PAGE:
On the other hand we are very good at mapping out processes and systems and coming up with improvements to those processes and systems at a relatively high level. We are also very good at all kinds of training and generally in passing on our knowledge and understanding about things. It is the machine itself that is ideal to manage the fundamental level of code (and coding).
The discussion on intelligence and machines does not have to take place on any kind of superiority context. On the contrary, it can be about helping the machines in becoming more responsive to our needs. If we look at the advancements in the relevant fields of science and technology over the past decades, it seems more likely that we are going towards co-existing with intelligent machines, as opposed to becoming some kind of subordinates of machines with “greater than human intelligence”.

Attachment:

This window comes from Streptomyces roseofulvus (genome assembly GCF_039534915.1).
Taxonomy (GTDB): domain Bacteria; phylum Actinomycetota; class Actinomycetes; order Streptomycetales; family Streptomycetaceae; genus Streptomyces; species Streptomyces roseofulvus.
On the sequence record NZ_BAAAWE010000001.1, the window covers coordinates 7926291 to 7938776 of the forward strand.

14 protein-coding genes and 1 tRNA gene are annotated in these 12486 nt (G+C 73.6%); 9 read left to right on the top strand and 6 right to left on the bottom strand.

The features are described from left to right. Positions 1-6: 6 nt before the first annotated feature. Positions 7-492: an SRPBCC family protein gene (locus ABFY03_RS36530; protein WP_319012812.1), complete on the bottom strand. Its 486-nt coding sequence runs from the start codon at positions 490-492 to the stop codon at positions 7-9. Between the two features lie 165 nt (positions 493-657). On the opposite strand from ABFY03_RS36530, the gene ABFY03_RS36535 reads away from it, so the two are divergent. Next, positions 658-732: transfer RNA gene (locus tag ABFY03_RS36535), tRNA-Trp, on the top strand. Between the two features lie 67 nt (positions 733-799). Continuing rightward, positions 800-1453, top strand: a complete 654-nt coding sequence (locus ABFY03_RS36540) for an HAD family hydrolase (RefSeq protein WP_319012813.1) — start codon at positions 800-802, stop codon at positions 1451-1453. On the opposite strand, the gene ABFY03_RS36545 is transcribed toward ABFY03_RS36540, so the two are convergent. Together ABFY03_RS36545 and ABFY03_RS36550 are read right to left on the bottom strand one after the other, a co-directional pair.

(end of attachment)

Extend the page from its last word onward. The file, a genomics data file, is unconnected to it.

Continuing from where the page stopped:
These “hardware agents” promise to first manage our code, with development taking them inevitably towards creating code, writing entire programs. This way the machine can be equipped to help us solve our problems in before unthought ways. Taking us to frontiers of science entirely unknown to us at this point of our development. In his seminal paper on “man-machine symbiosis” the legendary master of computing, JCR Licklider, carried this particular point across 50 years ago.
It is fair to say that the world of computing suffers from many inefficiencies. Based on some of the latest findings from our propriety research, much more could be done in terms of increasing computational efficiency. We have every reason to believe that such goal can be reached without any additional investment to hardware. The problem of computing seems to currently be more connected with “too much” rather than with “too little”.
A plausible solution seems one where we work together with the machine, until the machine is able to surpass our skill in writing code. It seems likely that in this equation, it will remain our responsibility to do the conceptual work long in to the future. Also some of the higher levels of code might be better off written by us, due to our intuitive abilities that support visual presentations.